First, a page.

The Dictator’s Handbook is Self Falsifying

I’ve been reading “The Dictator’s Handbook” this week, a recommendation from CGP-Grey (youtube) and a damn good one. It’s a description of how people who want power, get power and how they keep it once they have it. I won’t go into the nitty gritty, but suffice to say that it has a lot of good things to say about murdering people to get what you want.

The idea I want to explore in this blog post is using understanding, and “Life the Universe and Everything”. For those of you who have not had the pleasure of listening to The Hitchhiker’s Guide to the Galaxy; in the story we are told:

There is a theory which states that if ever anyone discovers exactly what the Universe is for and why it is here, it will instantly disappear and be replaced by something even more bizarre and inexplicable.

There is another theory mentioned, which states that this has already happened.

This is why in the story the answer to the question of Life the Universe and Everything is “42”, but that the question itself was unknown. Knowing both question and answer would cause the above self destruction/recreation and it’s imperative that the characters never find out both.

The nature of understanding in that universe is thus that it is not just non-understandable, but deliberately evasive. The rules of the game will change as soon as you know the rules of the game. Not in some god like way of keeping you in the dark deliberately, as if the universe had agency, but because somehow what you know is tied to how things work.

So how does this relate to Dictators?

Well the book is so good at explaining the mechanics of the interpersonal relationships in ruling a country or business that it may change the behaviour of people who have read the book. It may change their behaviour enough to actually make the book’s premise false. Not that it’s false when you haven’t read the book, only that it’s false when you have.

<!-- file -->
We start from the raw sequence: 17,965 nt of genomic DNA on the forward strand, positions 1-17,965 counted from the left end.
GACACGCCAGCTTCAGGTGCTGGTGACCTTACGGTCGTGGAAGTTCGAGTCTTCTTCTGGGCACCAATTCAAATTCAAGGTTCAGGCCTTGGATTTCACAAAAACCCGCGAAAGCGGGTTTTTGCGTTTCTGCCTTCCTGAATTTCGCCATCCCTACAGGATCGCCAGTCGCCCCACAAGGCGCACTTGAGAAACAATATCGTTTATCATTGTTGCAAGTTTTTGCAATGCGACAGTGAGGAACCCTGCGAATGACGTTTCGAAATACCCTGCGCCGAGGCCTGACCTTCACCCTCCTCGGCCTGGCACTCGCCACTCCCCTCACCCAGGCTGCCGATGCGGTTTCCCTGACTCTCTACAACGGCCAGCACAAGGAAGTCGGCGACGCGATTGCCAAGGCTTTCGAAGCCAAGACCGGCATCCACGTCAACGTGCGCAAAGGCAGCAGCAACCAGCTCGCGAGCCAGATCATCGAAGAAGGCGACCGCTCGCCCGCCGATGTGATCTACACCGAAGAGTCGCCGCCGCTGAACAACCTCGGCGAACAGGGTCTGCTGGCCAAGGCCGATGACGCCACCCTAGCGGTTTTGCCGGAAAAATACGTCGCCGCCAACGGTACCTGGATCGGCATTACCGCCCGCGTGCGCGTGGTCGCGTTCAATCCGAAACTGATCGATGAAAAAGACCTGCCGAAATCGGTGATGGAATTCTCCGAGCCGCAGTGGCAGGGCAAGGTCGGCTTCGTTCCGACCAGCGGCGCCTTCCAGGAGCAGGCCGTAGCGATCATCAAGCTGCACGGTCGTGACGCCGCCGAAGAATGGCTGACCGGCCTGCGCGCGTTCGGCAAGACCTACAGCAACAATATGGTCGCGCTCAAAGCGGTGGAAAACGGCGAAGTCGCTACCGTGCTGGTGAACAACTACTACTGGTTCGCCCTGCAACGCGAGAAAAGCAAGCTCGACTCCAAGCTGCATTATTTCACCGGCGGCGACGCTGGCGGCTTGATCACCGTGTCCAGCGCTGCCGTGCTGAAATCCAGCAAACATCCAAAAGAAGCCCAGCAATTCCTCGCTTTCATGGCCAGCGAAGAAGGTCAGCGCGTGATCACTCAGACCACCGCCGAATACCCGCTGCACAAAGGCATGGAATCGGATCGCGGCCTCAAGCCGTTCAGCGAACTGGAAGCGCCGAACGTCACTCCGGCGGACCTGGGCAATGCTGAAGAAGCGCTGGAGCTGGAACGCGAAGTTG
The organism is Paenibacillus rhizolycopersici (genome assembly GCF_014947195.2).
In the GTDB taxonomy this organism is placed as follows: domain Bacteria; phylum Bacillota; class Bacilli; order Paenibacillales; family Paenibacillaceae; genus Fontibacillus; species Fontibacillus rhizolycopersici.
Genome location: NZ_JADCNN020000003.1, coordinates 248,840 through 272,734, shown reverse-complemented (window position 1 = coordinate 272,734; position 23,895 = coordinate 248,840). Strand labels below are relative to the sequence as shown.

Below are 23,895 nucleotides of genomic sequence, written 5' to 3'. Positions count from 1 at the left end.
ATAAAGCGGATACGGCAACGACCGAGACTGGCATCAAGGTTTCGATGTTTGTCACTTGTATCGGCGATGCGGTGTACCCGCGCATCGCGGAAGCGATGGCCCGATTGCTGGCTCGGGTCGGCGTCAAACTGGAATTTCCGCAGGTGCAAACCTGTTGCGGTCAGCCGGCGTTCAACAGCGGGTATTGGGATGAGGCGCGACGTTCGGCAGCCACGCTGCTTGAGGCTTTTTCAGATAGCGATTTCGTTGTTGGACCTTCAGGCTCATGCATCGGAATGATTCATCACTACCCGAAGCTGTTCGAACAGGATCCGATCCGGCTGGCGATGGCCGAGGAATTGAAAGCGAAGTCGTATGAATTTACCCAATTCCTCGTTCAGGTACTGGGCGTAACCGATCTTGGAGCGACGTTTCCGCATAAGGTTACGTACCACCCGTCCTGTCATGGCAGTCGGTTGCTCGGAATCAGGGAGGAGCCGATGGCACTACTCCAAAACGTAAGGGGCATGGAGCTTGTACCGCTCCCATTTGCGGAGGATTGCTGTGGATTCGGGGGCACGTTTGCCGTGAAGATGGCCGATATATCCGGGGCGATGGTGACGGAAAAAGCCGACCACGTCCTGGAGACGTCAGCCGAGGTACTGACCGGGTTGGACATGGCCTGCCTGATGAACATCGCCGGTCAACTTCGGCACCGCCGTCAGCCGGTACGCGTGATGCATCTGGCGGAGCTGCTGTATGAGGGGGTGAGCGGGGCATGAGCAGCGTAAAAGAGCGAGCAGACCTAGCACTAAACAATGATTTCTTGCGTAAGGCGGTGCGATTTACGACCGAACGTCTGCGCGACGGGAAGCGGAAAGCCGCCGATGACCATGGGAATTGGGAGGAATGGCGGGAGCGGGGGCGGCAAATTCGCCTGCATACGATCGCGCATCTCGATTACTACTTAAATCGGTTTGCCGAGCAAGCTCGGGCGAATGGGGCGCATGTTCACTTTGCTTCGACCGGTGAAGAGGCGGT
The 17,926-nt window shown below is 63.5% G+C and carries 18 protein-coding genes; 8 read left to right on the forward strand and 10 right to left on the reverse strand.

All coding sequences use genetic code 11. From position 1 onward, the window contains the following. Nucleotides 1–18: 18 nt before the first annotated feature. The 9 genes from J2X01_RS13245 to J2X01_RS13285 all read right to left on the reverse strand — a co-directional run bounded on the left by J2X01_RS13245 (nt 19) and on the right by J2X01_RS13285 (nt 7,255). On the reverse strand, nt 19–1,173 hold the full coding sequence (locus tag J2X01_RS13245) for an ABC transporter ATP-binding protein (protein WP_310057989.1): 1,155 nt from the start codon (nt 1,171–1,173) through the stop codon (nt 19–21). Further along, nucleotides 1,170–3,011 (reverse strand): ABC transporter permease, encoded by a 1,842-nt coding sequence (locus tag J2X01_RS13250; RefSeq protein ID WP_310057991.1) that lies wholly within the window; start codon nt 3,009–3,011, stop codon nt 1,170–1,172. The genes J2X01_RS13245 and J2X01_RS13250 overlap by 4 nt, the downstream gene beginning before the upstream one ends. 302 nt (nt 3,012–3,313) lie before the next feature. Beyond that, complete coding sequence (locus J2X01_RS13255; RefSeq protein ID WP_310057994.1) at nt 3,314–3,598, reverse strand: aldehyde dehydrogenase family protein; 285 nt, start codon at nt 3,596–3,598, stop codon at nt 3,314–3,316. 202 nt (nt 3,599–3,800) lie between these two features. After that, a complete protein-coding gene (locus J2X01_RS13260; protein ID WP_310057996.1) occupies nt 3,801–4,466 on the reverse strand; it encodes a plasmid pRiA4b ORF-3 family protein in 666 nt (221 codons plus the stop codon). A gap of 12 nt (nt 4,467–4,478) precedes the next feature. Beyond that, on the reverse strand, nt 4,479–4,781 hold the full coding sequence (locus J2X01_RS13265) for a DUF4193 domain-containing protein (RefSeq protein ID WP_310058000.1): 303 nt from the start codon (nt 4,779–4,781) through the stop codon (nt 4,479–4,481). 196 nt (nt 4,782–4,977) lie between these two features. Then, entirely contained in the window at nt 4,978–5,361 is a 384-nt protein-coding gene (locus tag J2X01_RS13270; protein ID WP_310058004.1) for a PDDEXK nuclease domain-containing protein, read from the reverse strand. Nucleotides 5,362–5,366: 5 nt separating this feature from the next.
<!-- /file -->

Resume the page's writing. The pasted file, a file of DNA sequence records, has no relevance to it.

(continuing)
But, this make one giant Saturn sized assumption. That it is possible to change how you act in a certain circumstance given this knowledge. If it’s not changeable, then knowing it doesn’t matter and no amount of self-help or ingenious insights into the human condition will change our society. But the book’s preface is that knowing the rules that rulers rule by can help improve society, so it expects behaviour to be changeable and if is then someone somewhere will figure out how to exploit this new behaviour.

Once you have the sort of second order exploit, you get a very complicated dance between people who understand, people who do not understand and people who want to exploit either group.

Hence the mechanism described in the book will “instantly disappear and be replaced by something even more bizarre and inexplicable”. Thanks Douglas Adams.

To drive this idea a bit further. This in my mind creates two quantifiably different types of truth. That which is understandable but unchangeable is solid or foundational truth. Like Mathematics, knowing 2 + 2 = 5 and why doesn’t allow you to change it’s truthfulness. Then there is mutable truth, where knowing how and why something is true allows you to manipulate it into falsity. This is especially true in biological and social sciences where adversarial mechanisms are in constant flux.

What do you think?

If it sounds mad

I’ve just been reading Glyn Moody’s article on the defence of hackers and open source. And no doubt I fully disagree with any notion that Free and Open Source is as relatable to some mass anarchistic insensible process.

I thought to myself that there probably is a quick test to see if what someone is saying about open source makes sense. A quick and dirty litmus test for checking if the author understands open source in principle and in practice.

If you replace “Open Source” with the word “Science” and set the date of the article or book back to 1650, does it sound like it’s totally mad?1 If you replace “Open Content” with “Free Speech”, does it sound like the author is grasping for a way to put people back in their nice Aristotelian place?

What I see when I read articles and books that attack free culture, is a mind on the other end of the text trying to work a messy and human process into an authoritarian view of the world (nice, ordered, predicable systems). I actually boil this down to a lack of trust in humanity and messiness. Which is a shame, because biological evolution is a messy system with lots of “waste”2 and human dialectics is a messy system with a lot of “waste” (what some call a long tail of content quality) and yet they’ve both produced amazing results3.